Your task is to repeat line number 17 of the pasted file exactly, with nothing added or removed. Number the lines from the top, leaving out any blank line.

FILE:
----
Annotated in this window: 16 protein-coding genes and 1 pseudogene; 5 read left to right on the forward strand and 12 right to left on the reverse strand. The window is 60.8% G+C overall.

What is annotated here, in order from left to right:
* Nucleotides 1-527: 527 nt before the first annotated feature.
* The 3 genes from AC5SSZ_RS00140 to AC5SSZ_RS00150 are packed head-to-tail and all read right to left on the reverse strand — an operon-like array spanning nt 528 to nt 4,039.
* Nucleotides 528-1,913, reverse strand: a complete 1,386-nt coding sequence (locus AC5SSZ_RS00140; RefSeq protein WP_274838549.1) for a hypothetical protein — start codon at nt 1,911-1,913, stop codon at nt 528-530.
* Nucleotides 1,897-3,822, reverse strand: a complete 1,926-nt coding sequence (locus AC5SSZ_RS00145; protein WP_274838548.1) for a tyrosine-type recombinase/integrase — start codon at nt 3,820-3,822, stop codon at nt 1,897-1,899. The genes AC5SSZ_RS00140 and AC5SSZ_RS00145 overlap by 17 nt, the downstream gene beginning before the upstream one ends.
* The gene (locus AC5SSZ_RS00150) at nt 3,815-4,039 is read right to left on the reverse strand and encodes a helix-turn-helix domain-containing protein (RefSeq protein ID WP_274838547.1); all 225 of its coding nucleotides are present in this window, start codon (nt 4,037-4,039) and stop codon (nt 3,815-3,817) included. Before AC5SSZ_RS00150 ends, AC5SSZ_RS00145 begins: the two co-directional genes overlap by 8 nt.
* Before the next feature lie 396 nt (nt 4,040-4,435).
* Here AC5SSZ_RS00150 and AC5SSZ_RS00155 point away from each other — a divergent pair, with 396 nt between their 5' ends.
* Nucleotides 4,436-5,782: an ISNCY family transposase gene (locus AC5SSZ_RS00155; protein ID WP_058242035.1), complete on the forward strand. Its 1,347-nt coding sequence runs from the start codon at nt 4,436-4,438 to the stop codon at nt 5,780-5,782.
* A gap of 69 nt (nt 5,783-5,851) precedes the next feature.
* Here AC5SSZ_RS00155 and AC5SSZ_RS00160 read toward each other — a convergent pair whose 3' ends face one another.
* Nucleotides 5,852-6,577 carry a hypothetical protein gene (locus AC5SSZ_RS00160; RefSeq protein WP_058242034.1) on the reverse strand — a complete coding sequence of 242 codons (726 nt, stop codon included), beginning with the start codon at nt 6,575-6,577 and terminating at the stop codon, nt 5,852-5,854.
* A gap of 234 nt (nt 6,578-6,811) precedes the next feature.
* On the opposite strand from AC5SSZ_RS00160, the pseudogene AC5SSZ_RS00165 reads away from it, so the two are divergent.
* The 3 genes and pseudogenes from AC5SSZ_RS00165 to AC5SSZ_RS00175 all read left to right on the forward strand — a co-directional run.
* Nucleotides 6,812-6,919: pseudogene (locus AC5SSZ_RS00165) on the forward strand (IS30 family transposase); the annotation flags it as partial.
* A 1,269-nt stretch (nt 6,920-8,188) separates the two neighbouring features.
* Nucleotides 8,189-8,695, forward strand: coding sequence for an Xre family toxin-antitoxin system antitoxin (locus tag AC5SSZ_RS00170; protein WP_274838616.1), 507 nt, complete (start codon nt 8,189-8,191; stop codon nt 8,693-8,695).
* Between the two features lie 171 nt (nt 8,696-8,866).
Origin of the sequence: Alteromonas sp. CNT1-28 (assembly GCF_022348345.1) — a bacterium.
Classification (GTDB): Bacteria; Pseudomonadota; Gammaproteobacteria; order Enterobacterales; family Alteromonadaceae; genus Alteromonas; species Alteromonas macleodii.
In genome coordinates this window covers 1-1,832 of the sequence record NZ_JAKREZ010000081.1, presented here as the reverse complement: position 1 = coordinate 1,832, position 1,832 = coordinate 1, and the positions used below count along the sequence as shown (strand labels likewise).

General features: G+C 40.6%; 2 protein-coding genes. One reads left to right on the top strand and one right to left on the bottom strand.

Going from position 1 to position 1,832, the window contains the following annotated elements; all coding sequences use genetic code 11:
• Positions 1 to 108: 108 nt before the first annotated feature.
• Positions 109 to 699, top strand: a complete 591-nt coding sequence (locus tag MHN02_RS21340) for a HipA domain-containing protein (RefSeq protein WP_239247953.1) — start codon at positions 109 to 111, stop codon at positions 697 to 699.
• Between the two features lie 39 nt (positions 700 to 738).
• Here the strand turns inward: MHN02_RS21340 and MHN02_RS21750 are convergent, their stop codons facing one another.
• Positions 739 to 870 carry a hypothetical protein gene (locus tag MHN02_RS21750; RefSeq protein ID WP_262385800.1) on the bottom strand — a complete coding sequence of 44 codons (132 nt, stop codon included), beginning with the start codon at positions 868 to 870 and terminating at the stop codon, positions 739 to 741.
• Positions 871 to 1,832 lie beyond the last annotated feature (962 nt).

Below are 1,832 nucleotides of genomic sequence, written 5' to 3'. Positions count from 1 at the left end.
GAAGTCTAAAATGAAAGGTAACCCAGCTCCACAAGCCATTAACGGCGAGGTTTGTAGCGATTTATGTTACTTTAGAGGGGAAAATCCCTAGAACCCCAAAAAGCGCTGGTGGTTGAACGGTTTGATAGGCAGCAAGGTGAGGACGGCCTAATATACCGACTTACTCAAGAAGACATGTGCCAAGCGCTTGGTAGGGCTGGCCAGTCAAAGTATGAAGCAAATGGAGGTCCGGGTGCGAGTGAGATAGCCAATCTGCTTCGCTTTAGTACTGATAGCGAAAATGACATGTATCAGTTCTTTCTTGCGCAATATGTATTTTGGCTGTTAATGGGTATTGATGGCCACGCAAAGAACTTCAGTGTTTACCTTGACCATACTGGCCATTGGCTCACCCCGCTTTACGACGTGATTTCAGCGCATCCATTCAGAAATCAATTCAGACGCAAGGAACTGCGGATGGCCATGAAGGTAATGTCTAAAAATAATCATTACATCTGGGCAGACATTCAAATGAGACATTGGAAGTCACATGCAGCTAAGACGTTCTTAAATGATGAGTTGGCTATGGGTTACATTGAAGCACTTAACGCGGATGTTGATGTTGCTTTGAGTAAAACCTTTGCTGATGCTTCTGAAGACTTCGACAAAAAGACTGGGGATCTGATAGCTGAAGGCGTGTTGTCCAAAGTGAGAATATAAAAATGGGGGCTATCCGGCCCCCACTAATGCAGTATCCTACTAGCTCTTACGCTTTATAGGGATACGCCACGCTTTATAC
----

* Nucleotides 6,812-6,919: pseudogene (locus AC5SSZ_RS00165) on the forward strand (IS30 family transposase); the annotation flags it as partial.